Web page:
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Jobs and Small Businesses Largest Non-Medical Casualties

U.S. COVID-19 cases have reached over 600,000, with 29,000+ deaths. This is both devastating and heartbreaking. While these numbers continue to grow, another set of numbers steadily increase as well. Over 22 million Americans have filed jobless claims and the $349 billion Paycheck Protection Program aimed at helping out small businesses has run out of money in less than two weeks (https://www.npr.org/sections/coronavirus-live-updates/2020/04/16/835135924/10-years-of-spectacular-u-s-job-growth-nearly-wiped-out-in-4-weeks and https://www.npr.org/sections/coronavirus-live-updates/2020/04/16/835958069/small-business-emergency-relief-program-hits-349-billion-cap-in-less-than-2-week?utm_medium=RSS&utm_campaign=nprblogscoronavirusliveupdates)


President Trump recently claimed that the U.S. has passed its peak of COVID-19 cases, and New York Governor Andrew Cuomo has said that the worst of COVID-19 is behind New York, one of the worst hit states. With this in mind, when will Americans hope to return to work and some sense of normalcy?


While no one wants to rush back so quickly that it causes a second wave of outbreaks, millions of Americans are left with uncertainty as both state and federal governments struggle to compensate for the economic fallout. This uncertainty leaves many asking questions including:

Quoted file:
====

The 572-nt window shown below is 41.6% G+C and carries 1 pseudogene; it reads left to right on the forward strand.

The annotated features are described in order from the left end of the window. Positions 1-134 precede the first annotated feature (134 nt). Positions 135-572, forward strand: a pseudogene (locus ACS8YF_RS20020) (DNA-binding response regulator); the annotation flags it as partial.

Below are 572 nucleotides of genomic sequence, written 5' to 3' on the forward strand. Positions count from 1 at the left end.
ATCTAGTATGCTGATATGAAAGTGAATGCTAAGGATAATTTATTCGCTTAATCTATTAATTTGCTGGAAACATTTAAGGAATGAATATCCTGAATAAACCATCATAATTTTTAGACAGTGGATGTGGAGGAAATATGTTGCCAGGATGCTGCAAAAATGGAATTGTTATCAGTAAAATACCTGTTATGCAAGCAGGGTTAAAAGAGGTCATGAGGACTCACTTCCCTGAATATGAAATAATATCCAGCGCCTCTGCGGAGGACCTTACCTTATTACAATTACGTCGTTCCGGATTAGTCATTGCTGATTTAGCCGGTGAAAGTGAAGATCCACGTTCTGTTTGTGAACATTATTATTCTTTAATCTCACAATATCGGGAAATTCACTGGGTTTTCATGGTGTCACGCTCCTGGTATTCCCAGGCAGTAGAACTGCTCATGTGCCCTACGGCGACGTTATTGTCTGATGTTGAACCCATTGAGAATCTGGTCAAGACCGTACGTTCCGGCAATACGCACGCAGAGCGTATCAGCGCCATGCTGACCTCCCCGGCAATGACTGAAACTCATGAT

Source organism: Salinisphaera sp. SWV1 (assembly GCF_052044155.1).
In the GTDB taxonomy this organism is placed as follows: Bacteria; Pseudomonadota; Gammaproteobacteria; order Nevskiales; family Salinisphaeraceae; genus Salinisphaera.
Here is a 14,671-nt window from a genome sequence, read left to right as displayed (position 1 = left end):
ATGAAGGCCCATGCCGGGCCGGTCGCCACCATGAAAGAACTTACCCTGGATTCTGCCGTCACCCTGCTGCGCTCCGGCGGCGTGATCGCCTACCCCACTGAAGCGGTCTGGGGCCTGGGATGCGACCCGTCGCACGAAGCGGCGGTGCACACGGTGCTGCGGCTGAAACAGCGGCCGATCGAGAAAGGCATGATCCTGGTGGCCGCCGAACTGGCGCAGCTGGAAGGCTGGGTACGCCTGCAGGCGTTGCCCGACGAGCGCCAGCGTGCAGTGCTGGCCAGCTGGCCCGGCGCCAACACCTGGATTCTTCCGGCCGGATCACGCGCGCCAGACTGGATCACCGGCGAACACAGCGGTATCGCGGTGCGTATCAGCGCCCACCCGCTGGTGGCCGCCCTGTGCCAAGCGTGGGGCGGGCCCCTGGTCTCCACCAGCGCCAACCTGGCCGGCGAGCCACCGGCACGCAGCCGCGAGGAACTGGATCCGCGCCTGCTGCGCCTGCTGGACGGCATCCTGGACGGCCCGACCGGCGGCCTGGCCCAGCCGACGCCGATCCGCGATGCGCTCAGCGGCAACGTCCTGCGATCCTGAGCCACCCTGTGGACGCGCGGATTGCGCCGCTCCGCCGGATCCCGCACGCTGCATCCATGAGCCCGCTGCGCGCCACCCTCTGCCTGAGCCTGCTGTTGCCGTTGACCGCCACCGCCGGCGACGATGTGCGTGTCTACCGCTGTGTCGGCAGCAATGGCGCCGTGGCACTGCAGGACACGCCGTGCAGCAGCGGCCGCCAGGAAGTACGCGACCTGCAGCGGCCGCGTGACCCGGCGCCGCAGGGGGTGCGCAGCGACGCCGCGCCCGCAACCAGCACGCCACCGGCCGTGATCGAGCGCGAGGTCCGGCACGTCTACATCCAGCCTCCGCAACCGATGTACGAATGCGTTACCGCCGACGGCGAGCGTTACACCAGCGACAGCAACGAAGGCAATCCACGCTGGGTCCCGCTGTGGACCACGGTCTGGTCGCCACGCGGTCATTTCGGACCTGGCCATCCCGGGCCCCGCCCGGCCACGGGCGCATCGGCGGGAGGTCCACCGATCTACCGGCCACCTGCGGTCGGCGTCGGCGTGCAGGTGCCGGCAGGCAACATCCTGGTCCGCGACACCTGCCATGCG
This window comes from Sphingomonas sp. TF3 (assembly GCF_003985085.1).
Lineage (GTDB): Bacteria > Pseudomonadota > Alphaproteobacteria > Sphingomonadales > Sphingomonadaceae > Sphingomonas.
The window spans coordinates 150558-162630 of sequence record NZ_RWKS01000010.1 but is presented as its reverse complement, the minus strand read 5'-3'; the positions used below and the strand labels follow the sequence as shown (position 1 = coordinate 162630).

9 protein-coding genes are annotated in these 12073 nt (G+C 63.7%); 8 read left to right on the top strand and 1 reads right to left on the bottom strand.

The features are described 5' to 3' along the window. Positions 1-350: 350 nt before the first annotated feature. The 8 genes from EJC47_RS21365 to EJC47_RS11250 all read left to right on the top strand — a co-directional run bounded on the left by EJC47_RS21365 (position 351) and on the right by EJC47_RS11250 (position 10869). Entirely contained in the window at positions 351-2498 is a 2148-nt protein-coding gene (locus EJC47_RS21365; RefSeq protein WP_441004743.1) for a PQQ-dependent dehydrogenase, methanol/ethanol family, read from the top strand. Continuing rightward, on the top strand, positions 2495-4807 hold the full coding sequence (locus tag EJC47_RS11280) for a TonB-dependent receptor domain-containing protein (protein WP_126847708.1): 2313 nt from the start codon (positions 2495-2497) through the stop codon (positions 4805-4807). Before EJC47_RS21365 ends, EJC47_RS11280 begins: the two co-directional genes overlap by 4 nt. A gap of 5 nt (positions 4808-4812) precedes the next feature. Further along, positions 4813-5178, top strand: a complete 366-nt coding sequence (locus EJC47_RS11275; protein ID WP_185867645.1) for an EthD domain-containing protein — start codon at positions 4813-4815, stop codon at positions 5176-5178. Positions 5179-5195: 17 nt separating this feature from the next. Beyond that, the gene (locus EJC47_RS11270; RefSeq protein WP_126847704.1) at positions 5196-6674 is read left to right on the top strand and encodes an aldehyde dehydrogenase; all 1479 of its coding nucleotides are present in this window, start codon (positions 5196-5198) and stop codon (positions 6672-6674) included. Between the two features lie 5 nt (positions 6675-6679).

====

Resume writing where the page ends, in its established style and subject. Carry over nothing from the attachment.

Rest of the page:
How long will it take the U.S. economy to recover?

How many businesses will be able to recover and how many will remain closed after the

pandemic subsides?


Will state and federal governments increase taxes to make up the cost of unemployment

and bailouts or will they cut taxes to try and stimulate the economy?


Is it a greater risk to return sooner in hopes of jump starting economic growth, or is it

worse to hold out longer to account for public health concerns.


President Trump plans to announce his outline for economic recovery soon. Will this be enough and will state governments comply or pushback as we have seen throughout the criss? While we won't know many of these answers now, a clear plan of action needs to be taken sooner than later if the U.S. wants to move forward.


Nick Oxford/Reuters

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